We don’t use the blender much, so the most recent bearing replacement continues to work. I never got around to re-making the overly long shaft spacer from the first bearing replacement, which I compensated for with a spacer kludge cut from a random chunk of bendy plastic sheet.

Which we put up with For. Eleven. Years.

The blender recently emerged from hiding and, with my solid modeling-fu cranked up to a dangerous chattering whine, I conjured a real spacer:

Blender base spacer - Slic3r preview
Blender base spacer – Slic3r preview

It pretty much disappears into the blender base, which is the whole point of the operation:

Blender base spacer - installed
Blender base spacer – installed

When the bearings fail again, I promise to make a proper shaft spacer and toss this bodge.

The OpenSCAD code as a GitHub Gist:

Not that it really deserves so much attention …

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Dryer Vent Adapter Rebuild

When we bought this house, it had its original clothes dryer, which was vented directly through the wall with a few inches of 3×10 inch square duct. Alas, contemporary dryers use 4 inch round hoses, so I conjured a round-to-square adapter from a length of air handler duct:

Dryer Vent - end view
Dryer Vent – end view

I’d used … wait for it … duct tape to hold the end caps on, because I knew I’d be taking it apart to clean out the fuzz every now & again. The most recent cleanout occurred when I noticed the end cap had eased its way out of the adapter, releasing warm fuzzy air behind the dryer.

The solution, which I should have done decades ago, holds the end caps in place with sheet metal screws:

Dryer Vent - screws installed
Dryer Vent – screws installed

A pair of small clamps held everything in the proper location while I applied a suitable step drill and installed the screw:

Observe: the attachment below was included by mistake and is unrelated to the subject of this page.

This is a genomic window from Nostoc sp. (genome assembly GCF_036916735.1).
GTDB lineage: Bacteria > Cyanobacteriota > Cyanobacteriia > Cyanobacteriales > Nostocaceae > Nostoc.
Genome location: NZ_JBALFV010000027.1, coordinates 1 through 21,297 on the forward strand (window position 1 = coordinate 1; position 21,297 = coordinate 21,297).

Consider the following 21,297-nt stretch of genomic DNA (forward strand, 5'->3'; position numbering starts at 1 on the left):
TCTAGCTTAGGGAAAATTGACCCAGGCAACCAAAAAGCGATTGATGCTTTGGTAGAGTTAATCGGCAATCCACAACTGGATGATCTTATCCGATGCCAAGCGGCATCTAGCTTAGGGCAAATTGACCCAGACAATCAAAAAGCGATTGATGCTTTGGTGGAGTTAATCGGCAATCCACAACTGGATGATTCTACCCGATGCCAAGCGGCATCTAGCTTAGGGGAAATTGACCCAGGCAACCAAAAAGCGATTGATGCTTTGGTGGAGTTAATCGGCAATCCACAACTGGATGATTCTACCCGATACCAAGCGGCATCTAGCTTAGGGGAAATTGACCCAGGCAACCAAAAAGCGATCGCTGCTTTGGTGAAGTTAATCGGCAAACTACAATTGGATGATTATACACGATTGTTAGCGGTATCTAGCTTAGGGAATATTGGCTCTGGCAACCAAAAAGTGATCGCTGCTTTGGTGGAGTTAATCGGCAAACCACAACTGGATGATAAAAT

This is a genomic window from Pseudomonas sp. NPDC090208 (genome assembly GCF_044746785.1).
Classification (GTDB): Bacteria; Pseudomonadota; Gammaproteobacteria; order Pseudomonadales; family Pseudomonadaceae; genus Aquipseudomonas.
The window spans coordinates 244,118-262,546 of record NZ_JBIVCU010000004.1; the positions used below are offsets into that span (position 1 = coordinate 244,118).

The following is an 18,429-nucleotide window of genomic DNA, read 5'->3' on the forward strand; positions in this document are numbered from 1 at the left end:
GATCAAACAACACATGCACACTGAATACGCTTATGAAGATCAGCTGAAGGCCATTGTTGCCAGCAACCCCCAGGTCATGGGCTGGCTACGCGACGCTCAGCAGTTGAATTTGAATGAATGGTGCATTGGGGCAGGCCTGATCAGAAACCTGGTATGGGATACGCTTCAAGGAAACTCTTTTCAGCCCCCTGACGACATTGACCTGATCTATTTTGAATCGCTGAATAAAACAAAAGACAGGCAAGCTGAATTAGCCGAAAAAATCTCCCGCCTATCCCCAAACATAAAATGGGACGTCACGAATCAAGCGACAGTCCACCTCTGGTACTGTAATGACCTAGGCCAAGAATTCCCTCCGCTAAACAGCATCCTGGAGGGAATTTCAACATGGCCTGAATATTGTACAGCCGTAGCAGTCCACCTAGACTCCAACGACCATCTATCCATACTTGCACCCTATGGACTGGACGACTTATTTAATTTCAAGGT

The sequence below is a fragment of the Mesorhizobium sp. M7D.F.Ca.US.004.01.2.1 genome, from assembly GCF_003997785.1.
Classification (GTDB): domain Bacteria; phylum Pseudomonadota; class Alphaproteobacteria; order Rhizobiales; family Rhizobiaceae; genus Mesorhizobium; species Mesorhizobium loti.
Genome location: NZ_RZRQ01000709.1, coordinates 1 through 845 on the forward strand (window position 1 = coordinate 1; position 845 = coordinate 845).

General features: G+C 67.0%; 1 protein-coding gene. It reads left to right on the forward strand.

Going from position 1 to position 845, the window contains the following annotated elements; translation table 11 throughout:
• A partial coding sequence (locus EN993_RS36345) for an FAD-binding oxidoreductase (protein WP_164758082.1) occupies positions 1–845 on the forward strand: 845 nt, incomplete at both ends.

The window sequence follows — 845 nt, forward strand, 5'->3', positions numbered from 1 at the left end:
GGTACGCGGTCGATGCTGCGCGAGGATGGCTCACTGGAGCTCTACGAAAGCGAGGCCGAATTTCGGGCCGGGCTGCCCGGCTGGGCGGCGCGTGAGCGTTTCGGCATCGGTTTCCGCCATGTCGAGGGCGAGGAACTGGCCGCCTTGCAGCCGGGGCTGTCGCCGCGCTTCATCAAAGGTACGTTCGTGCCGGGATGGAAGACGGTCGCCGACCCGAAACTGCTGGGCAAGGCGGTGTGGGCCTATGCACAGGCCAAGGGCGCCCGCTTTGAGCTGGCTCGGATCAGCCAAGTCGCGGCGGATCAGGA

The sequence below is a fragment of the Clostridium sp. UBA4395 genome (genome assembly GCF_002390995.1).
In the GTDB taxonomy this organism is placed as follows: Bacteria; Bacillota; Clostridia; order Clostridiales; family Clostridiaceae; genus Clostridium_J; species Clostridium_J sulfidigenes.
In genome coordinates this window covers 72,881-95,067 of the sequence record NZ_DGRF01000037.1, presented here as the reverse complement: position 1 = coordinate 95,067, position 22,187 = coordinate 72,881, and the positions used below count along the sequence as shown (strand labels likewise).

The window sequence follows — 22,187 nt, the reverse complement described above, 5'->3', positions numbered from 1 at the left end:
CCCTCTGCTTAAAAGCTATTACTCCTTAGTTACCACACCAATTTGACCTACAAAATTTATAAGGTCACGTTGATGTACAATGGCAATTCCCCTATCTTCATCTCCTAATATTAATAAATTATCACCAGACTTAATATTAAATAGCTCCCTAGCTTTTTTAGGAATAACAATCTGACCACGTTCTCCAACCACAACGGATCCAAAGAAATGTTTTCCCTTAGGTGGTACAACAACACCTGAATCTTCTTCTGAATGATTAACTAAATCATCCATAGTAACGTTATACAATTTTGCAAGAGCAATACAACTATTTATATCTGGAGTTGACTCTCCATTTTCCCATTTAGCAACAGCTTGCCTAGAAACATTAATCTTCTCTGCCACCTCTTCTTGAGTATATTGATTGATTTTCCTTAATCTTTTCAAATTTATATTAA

Dryer Vent - screw clamps
Dryer Vent – screw clamps

Now the duct tape just seals the gaps, rather than holding against the minimal pressure in the box, and it should be all good until the next cleanout.

So simple I should’a done it decades ago. Right?

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Hearphone Deterioration

I bought my Bose Hearphones in late August 2017, so they’re just shy of two years old, and have used them more-or-less daily since then. Although the innards still improve my hearing, the exterior is falling apart:

Bose Hearphones - cosmetic repairs
Bose Hearphones – cosmetic repairs

The conspicuous blue tips come from silicone tape holding the “soft touch” silicone shell together:

Bose Hearphones - detached band cover
Bose Hearphones – detached band cover

The white line seems to be silicone glue holding the hard cover plate to the equally hard base. So far, it’s working, but the two-piece soft cover is peeling away from the very thin adhesive (?) holding it to the hard parts.

The silicone glue under the flexy cover on the control pod along the right earbud cable hasn’t fared as well:

Bose Hearphones - failed control cover
Bose Hearphones – failed control cover

I blobbed ordinary RTV silicone under the cover, ignoring the caveats about acetic acid corrosion, because I don’t have any platinum-cure silicone on the shelf.

When the blue tape wears out / falls off, I’ll replace it with black silicone tape going further up the ring to hold the rest of the soft cover in place:

Bose Hearphones - cosmetic repairs - detail
Bose Hearphones – cosmetic repairs – detail

The ear buds have soft silicone strain relief tubes around the cables. The friction holding them in place failed long ago and, because no adhesive will work with silicone, I wrapped enough double-sided tape around the cables to produce a sticky lump jamming them in place:

Bose Hearphones - ear piece strain relief
Bose Hearphones – ear piece strain relief

A bit of the muck sticks out on both ends and I expect to replace the tape every now and again:

Bose Hearphones - earpiece repairs - detail
Bose Hearphones – earpiece repairs – detail

I also expect to replace the non-replaceable lithium battery / cell in about a year, as they’re now barely adequate for a day’s use.

Fortunately, I can’t see any of this hackery while I’m wearing the things:

my face I don’t mind it,

Because I’m behind it —

‘Tis the folks in the front that I jar.

https://www.azquotes.com/quote/1243103

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MPCNC Drag Knife: Ground Shaft in LM12UU Bearing